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Women’s NCAA Tournament graduation rates tops Men

Mar 20, 2014, 12:13 PM EDT

Women’s teams playing in the 2014 NCAA Tournament are graduating players at a higher rate than men’s teams in the tournament, according to a study released on Tuesday by the University of Central Florida’s Institute for Diversity and Ethics in Sport.

The study shows that the women’s teams in the field are graduating at a rate of 87 percent while their male counterparts are graduating at 72 percent.

The women’s 2014 NCAA Tournament has 21 teams graduating players at a 100 percent rate.

Northwestern State University was the only women’s NCAA tournament team to fall below the NCAA-mandated Academic Progress Rate — commonly known as the APR — score of 930, or 50 percent graduation rate equivalent. Eight men’s teams were below that standard in this year’s field.

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The study also found a one percent decrease in the disparity between the graduation rates of white and African-American players for women’s teams while that gap was 24 percent for the men’s teams.

The author of the study, Richard Lapchick, said the women’s improvement in closing that gap is proof that men’s teams can accomplish the same.

“Clearly the thing that troubles me in these reports the most is the gap between white and African-American athletes, though for women it’s very different, and it includes a number of situations where the rates for African-Americans are higher than whites,” Lapchick said of the study.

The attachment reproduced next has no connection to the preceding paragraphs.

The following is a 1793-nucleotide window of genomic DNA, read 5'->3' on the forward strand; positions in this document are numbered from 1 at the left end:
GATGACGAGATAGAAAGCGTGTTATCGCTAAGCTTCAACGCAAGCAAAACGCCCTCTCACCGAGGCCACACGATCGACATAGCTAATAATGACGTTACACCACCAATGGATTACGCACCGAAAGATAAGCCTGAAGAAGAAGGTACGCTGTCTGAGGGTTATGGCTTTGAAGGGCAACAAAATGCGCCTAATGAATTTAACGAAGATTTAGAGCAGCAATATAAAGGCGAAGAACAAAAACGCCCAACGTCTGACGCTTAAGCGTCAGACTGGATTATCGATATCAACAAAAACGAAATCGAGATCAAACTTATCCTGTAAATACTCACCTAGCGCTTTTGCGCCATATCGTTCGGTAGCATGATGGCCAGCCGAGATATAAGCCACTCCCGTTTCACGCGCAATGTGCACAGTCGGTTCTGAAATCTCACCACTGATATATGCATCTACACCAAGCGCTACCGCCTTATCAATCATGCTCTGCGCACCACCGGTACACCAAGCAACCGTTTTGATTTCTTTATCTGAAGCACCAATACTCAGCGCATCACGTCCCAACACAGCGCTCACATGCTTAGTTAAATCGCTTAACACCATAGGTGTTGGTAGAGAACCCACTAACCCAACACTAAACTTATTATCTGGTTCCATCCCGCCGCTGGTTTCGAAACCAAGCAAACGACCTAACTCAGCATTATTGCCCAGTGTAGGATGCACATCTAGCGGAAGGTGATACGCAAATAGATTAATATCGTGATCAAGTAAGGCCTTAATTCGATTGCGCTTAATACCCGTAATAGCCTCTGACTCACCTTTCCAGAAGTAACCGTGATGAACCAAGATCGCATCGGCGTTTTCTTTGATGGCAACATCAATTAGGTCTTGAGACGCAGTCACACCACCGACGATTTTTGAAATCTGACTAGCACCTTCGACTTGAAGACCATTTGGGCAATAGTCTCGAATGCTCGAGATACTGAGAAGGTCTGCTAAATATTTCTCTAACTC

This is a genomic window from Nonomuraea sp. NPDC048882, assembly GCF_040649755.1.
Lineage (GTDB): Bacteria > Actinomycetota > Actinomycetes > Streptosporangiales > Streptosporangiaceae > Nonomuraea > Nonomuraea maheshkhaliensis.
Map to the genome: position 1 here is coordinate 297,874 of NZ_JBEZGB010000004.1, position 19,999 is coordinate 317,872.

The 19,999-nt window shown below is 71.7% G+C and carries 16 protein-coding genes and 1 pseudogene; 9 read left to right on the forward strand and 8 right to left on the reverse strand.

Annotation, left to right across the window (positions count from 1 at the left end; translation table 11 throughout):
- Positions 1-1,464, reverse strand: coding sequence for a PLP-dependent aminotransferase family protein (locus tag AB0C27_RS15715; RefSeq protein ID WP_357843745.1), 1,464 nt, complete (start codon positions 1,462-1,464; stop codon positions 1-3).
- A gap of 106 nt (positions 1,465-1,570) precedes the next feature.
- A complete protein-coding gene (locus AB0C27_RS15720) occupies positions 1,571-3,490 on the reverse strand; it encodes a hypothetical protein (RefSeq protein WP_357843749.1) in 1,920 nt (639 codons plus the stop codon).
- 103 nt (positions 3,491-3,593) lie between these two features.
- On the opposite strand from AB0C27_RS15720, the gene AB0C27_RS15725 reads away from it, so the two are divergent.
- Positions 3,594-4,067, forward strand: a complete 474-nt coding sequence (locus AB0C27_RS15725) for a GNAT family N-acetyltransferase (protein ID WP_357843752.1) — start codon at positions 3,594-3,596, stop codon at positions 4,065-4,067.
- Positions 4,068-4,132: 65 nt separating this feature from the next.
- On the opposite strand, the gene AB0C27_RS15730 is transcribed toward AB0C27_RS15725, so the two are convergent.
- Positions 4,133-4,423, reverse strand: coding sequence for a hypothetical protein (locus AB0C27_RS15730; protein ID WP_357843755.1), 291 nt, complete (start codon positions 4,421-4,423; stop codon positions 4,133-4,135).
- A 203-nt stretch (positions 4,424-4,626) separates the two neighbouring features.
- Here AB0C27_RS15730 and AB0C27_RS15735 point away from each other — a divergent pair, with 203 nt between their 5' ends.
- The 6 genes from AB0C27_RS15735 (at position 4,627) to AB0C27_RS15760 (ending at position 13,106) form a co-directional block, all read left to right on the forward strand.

Lapchick also said he would like to see disparity gaps be factored into APR calculations to motivate both men and women’s teams to improve those numbers.

“If (the gap) is narrowing, it should be a positive impact, but if there is a 30 percentage point or more gap and not narrowing, they should be facing penalties,” he said.

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Currently, if teams score below a 925 APR they can lose up to 10 percent of their scholarships. Programs can also face penalties for poor academic performance over time.

  1. Professor Fate - Mar 20, 2014 at 11:00 PM

    While I haven’t looked at the links, the story here doesn’t mention the minor fact that men have a highly-paid league to go to after one or two years in college and women have the WNBA. Might that have just a teeny-weeny impact on the graduation rate?

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